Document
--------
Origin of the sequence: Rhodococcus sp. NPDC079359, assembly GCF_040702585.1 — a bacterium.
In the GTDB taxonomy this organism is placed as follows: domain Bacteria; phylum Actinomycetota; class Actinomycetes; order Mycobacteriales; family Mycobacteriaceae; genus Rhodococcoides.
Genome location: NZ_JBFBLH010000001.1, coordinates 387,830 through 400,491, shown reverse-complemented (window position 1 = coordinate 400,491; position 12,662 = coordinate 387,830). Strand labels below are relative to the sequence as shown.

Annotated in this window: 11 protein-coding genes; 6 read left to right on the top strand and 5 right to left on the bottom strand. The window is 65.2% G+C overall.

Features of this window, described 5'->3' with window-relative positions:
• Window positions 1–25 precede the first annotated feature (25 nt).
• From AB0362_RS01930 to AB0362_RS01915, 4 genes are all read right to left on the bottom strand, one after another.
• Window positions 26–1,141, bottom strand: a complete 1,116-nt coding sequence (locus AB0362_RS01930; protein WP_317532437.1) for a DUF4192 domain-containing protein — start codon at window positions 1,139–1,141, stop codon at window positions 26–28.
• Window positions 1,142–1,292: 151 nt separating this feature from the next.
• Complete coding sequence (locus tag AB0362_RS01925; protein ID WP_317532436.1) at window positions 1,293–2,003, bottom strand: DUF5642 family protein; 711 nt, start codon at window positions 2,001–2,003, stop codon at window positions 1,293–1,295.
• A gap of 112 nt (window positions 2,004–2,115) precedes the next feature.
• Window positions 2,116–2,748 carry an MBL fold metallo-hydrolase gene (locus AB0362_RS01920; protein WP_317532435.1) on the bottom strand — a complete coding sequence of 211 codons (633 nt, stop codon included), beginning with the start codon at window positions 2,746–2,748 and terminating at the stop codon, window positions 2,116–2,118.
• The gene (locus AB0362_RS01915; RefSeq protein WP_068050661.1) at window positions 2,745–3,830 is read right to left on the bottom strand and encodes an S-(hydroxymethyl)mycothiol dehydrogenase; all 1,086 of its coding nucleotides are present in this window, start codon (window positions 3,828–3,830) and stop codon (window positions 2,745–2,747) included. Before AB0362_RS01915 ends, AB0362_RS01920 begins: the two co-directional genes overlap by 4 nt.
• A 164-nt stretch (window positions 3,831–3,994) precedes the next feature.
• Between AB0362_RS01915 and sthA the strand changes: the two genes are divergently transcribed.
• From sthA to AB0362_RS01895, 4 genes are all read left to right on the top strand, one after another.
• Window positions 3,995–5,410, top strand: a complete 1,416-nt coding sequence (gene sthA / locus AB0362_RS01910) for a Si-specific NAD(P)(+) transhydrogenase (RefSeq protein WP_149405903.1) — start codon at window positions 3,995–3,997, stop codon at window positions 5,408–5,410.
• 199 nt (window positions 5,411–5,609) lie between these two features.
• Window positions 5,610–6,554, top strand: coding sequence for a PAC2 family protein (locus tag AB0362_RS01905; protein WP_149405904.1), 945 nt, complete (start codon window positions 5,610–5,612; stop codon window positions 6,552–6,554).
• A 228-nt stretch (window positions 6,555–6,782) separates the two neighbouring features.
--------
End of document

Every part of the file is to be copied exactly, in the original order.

Origin of the sequence: Rhodococcus sp. NPDC079359, assembly GCF_040702585.1 — a bacterium.
In the GTDB taxonomy this organism is placed as follows: domain Bacteria; phylum Actinomycetota; class Actinomycetes; order Mycobacteriales; family Mycobacteriaceae; genus Rhodococcoides.
Genome location: NZ_JBFBLH010000001.1, coordinates 387,830 through 400,491, shown reverse-complemented (window position 1 = coordinate 400,491; position 12,662 = coordinate 387,830). Strand labels below are relative to the sequence as shown.

Annotated in this window: 11 protein-coding genes; 6 read left to right on the top strand and 5 right to left on the bottom strand. The window is 65.2% G+C overall.

Features of this window, described 5'->3' with window-relative positions:
• Window positions 1–25 precede the first annotated feature (25 nt).
• From AB0362_RS01930 to AB0362_RS01915, 4 genes are all read right to left on the bottom strand, one after another.
• Window positions 26–1,141, bottom strand: a complete 1,116-nt coding sequence (locus AB0362_RS01930; protein WP_317532437.1) for a DUF4192 domain-containing protein — start codon at window positions 1,139–1,141, stop codon at window positions 26–28.
• Window positions 1,142–1,292: 151 nt separating this feature from the next.
• Complete coding sequence (locus tag AB0362_RS01925; protein ID WP_317532436.1) at window positions 1,293–2,003, bottom strand: DUF5642 family protein; 711 nt, start codon at window positions 2,001–2,003, stop codon at window positions 1,293–1,295.
• A gap of 112 nt (window positions 2,004–2,115) precedes the next feature.
• Window positions 2,116–2,748 carry an MBL fold metallo-hydrolase gene (locus AB0362_RS01920; protein WP_317532435.1) on the bottom strand — a complete coding sequence of 211 codons (633 nt, stop codon included), beginning with the start codon at window positions 2,746–2,748 and terminating at the stop codon, window positions 2,116–2,118.
• The gene (locus AB0362_RS01915; RefSeq protein WP_068050661.1) at window positions 2,745–3,830 is read right to left on the bottom strand and encodes an S-(hydroxymethyl)mycothiol dehydrogenase; all 1,086 of its coding nucleotides are present in this window, start codon (window positions 3,828–3,830) and stop codon (window positions 2,745–2,747) included. Before AB0362_RS01915 ends, AB0362_RS01920 begins: the two co-directional genes overlap by 4 nt.
• A 164-nt stretch (window positions 3,831–3,994) precedes the next feature.
• Between AB0362_RS01915 and sthA the strand changes: the two genes are divergently transcribed.
• From sthA to AB0362_RS01895, 4 genes are all read left to right on the top strand, one after another.
• Window positions 3,995–5,410, top strand: a complete 1,416-nt coding sequence (gene sthA / locus AB0362_RS01910) for a Si-specific NAD(P)(+) transhydrogenase (RefSeq protein WP_149405903.1) — start codon at window positions 3,995–3,997, stop codon at window positions 5,408–5,410.
• 199 nt (window positions 5,411–5,609) lie between these two features.
• Window positions 5,610–6,554, top strand: coding sequence for a PAC2 family protein (locus tag AB0362_RS01905; protein WP_149405904.1), 945 nt, complete (start codon window positions 5,610–5,612; stop codon window positions 6,552–6,554).
• A 228-nt stretch (window positions 6,555–6,782) separates the two neighbouring features.